Smart Enough to Join Mensa, Not Smart Enough Not to Join Mensa

Posted on May 4, 2012


Just when you started to get excited about your two-year-old’s ability to spit out a few mumbles that kind of sound like words, Mensa–the high IQ society–has welcomed a two-year-old member who can recite the alphabet backwards and forwards, count to 1,000, name the planets, and I’m pretty sure never falls for the ‘I got your nose’ routine.

If you’re not familiar with Mensa, it’s an organization established by smart people as the fastest way to answer the question, “If you’re so smart, prove it!” I considered applying to Mensa when I thought the cut-off was the upper 1%, but then I learned they accept the upper 2% and I worry decreasing the line from the 99th to the 98th percentile would allow in too much riff-raff.

I can only think of two reasons why people would want to be in Mensa:

1. So you can constantly mention it to other people. “Sorry, I can’t come to your party but I have a Mensa meeting that day. What’s that? You weren’t going to invite me to your party? Well, still the same, I couldn’t come anyway. Because of my Mensa meeting. Mensa. The high IQ group I belong to. Mensa.”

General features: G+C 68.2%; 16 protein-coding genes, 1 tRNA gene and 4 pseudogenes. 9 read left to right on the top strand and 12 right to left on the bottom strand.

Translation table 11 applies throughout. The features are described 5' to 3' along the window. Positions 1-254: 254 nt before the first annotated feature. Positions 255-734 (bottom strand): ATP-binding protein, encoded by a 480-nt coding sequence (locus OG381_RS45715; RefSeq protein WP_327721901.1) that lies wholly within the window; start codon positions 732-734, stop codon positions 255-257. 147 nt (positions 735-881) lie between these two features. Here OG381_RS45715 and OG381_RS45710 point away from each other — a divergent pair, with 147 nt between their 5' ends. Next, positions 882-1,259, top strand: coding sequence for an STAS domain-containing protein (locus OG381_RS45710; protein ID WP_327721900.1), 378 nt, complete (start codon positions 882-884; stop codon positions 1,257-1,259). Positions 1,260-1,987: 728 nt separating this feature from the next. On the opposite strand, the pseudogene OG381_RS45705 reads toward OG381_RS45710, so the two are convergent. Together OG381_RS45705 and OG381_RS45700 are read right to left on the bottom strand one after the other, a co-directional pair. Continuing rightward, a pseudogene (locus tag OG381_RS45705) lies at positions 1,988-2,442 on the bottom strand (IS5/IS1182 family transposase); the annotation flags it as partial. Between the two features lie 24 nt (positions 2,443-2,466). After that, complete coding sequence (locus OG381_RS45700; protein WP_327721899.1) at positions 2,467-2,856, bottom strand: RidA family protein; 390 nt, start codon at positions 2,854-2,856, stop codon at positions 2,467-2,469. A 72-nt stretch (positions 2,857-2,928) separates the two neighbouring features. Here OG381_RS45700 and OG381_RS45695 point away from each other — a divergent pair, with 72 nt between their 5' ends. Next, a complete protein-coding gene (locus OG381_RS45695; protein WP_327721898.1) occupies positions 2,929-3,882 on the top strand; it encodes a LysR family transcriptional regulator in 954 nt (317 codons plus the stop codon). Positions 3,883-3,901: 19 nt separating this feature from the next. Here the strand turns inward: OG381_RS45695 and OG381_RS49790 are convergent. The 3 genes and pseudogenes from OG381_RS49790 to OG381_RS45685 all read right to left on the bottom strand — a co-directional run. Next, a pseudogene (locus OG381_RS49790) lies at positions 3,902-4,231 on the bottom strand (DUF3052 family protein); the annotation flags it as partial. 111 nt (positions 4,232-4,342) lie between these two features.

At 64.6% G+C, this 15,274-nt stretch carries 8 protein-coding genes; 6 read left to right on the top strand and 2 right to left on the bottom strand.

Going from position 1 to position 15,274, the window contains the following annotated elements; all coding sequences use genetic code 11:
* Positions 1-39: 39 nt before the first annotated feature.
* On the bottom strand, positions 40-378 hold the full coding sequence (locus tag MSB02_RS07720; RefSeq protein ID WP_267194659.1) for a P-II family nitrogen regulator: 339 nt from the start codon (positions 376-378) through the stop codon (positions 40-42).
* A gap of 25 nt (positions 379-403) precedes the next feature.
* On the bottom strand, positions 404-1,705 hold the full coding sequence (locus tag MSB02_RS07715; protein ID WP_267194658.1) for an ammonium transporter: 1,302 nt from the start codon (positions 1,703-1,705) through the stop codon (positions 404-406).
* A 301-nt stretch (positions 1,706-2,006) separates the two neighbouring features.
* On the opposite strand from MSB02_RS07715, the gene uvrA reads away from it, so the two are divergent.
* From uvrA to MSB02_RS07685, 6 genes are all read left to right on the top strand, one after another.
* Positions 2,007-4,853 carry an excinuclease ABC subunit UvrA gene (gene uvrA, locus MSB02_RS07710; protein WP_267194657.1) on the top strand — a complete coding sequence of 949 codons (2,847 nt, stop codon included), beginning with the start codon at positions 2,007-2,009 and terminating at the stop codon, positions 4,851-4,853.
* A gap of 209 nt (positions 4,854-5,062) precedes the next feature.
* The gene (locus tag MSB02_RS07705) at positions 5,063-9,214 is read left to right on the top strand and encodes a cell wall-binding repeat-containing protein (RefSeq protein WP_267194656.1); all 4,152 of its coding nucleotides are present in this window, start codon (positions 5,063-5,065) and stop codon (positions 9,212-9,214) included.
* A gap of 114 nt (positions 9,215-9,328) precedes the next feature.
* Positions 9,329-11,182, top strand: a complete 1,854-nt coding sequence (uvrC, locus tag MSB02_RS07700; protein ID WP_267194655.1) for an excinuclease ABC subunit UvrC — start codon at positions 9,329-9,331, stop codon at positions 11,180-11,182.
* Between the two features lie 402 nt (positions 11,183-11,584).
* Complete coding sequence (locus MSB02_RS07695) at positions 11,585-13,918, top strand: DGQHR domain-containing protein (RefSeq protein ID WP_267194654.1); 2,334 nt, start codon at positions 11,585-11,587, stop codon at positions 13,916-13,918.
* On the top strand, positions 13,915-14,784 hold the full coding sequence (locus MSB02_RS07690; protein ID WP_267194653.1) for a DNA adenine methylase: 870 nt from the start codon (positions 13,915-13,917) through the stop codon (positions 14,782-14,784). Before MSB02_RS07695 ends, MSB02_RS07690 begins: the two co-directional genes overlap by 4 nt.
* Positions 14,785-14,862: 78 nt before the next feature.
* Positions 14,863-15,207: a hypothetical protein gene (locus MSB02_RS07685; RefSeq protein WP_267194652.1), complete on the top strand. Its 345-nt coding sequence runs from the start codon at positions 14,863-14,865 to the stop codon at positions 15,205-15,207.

Here’s the rub: If you’re smart enough to be in Mensa, you should be smart enough to realize how much everyone else hates people in Mensa.

2. To rub elbows with other smart people so you can pat each other on the back and share the burden of being smart. “It’s so tough being super intelligent. Sometimes I wonder what it’s like for people to go through life not understanding fractals. Maybe life would be easier if I could laugh at beer commercials and YouTube clips of people falling down.”

Here’s the problem with being in Mensa, when low IQ people find out you’re a member, they automatically want to find something wrong so they can take you down a peg. If you’re beautiful, people hope to find out you’re vain. If you’re rich, people hope you’re a snob. If you brag about being smart, people want you to push a door plainly labelled ‘pull’.

After first joining Mensa, members are probably surprised that instead of respect and admiration, they get asked the following questions:

If you’re so smart, why aren’t you more financially successful?

If you’re so smart, how come you can’t put together this IKEA furniture?

If you’re so smart, how come I’m your boss instead of the other way around?

What would you ask?

Posted in: Columns